Welcome to Closing Thoughts, Friedman’s dedicated look at news and trends in the mortgage sector.
It's not often that the residential mortgage market takes its cues from outside the U.S., but this is one of those rare times. As noted in HousingWire, a dominant force pushing mortgage rates lower over the past two weeks is the threat of the coronavirus turning into a pandemic that could pressure the world economy, including the U.S.
Some observers note that the outbreak is reminiscent of the 2003 SARS epidemic, which hurt Chinese economic growth. Back then, according to Money, China represented only about 4% of the global economy. Today it’s 16%.
China’s economic growth is expected to slip this year to 5.6%, down from 6.1% last year, according to a conservative forecast from Oxford Economics that is based on the impact of the virus thus far. That would, the NY Times reports, reduce global economic growth for the year by 0.2%, to an annual rate of 2.3% — the slowest pace since the global financial crisis a decade ago.
Last week, interest rates averaged about 3.51% for a conforming 30-year mortgage, almost a full point lower than this time a year ago, when they were 4.46%. While rates are sinking over fears of an economic contraction, homebuyers and those looking to refinance are showing no such concern. Yahoo Finance notes that demand for mortgages rose 2% and applications for refinance loans were up 8%. CNBC.com reports nine million borrowers could save an average $272 per month if they were to refinance to a lower rate.
Mortgage rates typically follow the direction of the Treasury note, which is highly correlated to economic growth. As a result, mortgage rates could go even lower if the coronavirus proves to be a major damper on markets. On the other hand, any news that the virus is being contained could reverse sentiment and put the world economy - and the US economy - back on track, sending mortgage rates higher.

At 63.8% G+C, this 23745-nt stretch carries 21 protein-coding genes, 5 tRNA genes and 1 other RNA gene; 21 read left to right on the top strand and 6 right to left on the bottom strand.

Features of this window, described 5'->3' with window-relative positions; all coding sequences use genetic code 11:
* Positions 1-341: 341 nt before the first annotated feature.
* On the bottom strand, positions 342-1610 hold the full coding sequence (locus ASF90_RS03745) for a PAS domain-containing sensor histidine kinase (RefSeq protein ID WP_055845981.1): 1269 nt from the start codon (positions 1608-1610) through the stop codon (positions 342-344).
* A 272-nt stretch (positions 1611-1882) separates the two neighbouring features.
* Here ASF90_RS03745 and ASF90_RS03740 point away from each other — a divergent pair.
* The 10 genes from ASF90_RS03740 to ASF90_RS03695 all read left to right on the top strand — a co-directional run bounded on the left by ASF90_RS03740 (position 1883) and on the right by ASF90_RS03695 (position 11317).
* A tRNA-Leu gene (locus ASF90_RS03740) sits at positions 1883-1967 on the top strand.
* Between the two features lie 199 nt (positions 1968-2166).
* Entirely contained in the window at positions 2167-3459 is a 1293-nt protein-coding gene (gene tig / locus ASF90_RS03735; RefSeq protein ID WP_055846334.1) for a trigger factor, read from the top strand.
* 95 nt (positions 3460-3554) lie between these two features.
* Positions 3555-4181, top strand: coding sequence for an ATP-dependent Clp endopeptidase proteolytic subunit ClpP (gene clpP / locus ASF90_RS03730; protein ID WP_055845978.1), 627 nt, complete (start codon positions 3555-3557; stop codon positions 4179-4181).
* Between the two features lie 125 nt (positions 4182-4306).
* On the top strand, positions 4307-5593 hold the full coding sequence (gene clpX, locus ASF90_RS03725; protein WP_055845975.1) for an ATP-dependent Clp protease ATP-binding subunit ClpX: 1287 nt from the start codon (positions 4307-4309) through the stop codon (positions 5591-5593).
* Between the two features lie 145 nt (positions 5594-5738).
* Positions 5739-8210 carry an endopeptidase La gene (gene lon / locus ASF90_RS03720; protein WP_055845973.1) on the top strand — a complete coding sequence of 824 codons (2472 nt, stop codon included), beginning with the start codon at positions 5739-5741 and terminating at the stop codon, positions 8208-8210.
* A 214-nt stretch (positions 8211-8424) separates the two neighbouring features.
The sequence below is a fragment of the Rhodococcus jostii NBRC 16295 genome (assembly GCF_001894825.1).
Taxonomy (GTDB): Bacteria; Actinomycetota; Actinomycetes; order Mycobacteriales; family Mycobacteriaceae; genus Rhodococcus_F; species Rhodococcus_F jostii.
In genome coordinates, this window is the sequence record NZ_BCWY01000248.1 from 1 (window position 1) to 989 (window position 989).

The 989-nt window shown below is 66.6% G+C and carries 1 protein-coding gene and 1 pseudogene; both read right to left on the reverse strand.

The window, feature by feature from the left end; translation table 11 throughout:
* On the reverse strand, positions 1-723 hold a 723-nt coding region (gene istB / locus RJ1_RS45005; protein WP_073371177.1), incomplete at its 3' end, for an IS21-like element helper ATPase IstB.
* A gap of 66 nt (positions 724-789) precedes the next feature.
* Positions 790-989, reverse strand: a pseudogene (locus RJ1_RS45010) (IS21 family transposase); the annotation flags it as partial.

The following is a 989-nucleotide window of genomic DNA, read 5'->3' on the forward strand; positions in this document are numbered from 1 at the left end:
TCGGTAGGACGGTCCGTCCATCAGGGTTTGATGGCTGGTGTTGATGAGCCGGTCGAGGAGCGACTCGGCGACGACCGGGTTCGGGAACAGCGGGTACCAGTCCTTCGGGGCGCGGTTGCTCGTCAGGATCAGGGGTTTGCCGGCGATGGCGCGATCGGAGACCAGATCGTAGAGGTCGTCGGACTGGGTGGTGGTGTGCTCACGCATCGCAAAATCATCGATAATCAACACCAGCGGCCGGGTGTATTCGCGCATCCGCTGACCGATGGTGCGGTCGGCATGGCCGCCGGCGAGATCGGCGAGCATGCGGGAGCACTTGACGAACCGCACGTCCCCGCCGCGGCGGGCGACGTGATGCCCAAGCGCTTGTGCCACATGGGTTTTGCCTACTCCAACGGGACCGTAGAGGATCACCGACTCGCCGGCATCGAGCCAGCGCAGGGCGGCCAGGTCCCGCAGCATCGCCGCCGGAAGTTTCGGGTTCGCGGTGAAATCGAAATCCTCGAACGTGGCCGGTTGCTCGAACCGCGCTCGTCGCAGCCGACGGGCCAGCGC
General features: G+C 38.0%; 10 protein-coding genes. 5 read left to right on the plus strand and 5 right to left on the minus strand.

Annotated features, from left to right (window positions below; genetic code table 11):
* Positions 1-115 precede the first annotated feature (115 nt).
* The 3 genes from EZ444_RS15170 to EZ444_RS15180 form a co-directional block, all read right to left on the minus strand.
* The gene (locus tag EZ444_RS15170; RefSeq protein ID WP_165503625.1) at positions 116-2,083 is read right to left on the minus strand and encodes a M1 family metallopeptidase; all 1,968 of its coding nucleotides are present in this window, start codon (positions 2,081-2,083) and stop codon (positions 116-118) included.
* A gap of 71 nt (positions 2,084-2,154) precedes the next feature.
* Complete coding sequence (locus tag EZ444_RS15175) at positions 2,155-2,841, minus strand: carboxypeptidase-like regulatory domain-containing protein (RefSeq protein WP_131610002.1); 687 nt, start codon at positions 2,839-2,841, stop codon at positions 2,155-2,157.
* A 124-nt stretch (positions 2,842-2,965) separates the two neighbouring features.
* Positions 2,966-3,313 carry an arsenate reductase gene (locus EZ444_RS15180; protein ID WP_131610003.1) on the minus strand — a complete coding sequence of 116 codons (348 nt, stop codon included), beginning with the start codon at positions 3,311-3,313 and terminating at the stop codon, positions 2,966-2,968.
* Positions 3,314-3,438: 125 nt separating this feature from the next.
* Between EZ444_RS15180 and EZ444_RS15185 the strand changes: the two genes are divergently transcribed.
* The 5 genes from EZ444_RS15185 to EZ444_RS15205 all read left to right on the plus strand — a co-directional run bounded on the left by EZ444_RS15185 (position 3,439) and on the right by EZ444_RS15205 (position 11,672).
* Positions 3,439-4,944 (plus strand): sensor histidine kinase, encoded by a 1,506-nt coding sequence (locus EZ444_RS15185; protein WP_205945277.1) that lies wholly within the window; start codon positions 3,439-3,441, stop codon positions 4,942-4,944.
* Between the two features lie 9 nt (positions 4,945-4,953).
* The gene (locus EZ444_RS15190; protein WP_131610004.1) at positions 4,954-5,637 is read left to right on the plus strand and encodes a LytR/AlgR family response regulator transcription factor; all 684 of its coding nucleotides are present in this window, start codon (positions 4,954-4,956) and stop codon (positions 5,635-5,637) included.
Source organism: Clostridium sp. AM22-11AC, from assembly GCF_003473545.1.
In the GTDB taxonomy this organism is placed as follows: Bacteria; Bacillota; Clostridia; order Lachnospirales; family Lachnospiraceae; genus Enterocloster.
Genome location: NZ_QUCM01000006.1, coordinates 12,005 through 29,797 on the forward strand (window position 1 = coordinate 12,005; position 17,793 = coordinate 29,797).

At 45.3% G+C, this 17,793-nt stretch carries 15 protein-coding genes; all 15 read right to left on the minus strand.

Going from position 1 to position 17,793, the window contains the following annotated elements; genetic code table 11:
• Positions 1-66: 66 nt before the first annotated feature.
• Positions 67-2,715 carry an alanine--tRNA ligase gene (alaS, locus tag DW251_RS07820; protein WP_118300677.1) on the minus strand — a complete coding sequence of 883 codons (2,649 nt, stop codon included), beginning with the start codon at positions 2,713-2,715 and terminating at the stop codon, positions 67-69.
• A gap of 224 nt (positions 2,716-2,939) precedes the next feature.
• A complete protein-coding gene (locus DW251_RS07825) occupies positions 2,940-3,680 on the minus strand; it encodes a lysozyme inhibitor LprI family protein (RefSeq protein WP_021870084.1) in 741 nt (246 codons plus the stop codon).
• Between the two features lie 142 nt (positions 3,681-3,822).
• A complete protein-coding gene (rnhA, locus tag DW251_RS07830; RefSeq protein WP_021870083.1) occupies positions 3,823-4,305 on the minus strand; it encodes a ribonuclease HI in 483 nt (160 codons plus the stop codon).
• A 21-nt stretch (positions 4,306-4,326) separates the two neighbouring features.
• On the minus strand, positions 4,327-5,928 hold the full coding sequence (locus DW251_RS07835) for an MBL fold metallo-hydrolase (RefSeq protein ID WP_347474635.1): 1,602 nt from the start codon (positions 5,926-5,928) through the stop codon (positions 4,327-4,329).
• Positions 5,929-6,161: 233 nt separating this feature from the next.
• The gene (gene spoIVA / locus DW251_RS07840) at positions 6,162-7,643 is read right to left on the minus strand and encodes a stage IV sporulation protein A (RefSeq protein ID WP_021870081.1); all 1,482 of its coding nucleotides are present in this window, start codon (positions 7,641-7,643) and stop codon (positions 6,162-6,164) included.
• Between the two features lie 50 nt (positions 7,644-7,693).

Very recent corporate news has caused markets to stabilize for now, but experts say news on the spread and impact of the coronavirus will continue to be the major factor affecting the direction of rates. With that in mind, it’s always important to plan for a range of scenarios in the year ahead - and be prepared to act when the unforeseen (like an outbreak) hits.
Here are some other mortgage-related stories that we’ve been reading:
Wall Street Journal: Home Loan banks may soon channel funds to more mortgage players
While Fannie and Freddie buy mortgage loans and package them into securities, the Federal Home Loan Banks play a different role in housing finance: channeling money from global bond markets to thousands of institutions across the U.S.
Yahoo Finance: Super-low mortgage rates are the best ever for midwinter
Today's rock-bottom rates are the lowest ever reported during late January in the 49-year history of Freddie Mac’s Primary Mortgage Market Survey, according to a MoneyWise.com finding that Freddie Mac confirmed.
The Economist: A decade on from the housing crash, new risks are emerging
Shadow banks originate around half America’s mortgages.
MReport: Examining the ways technology is changing the mortgage landscape
Where will technology take mortgage next? Will we ever reach a point where buying a home is as easy as buying Christmas gifts on Amazon?
American Banker: Big banks outlast city of Miami in long legal battle
The nation’s four largest banks have prevailed in a grinding court fight with the city of Miami over allegations of discriminatory mortgage lending during the housing bubble leading up to the financial crisis.
NPR: Single women are shortchanged in the housing market
A new study from Yale School of Management found a gender bias in the housing market means single women often lose out, whether they're buying a home or selling one.
Wall Street Journal: New cloud over global growth: synchronized housing slowdowns
Even though homes aren’t tradable, like soybeans or car parts, home prices across the world have become increasingly synchronized. This reflects a variety of factors, according to the IMF, including the increasing tendency for economic growth and interest rates to move in parallel across nations.
HousingWire: Housing market challenged by dearth of construction workers
The ratio of job vacancies to unemployment in the construction industry – a measure of labor market strength – shot up to historic highs at the end of 2018, and it has remained near those levels.
ABA Banking Journal: Fed Governor Bowman concerned about community banks’ exit from mortgage markets
Home mortgage lending has traditionally been a significant business for smaller banks, and the decline in this business threatens a part of the banking industry that plays a crucial role in communities.
Business Insider: For years banks have asked for 20% down on a mortgage, but cash-strapped Americans are buying homes with less
These days, the practice of putting down less than 20% to secure a mortgage is becoming more common, and real-estate agents say it's a practical way to get into the market.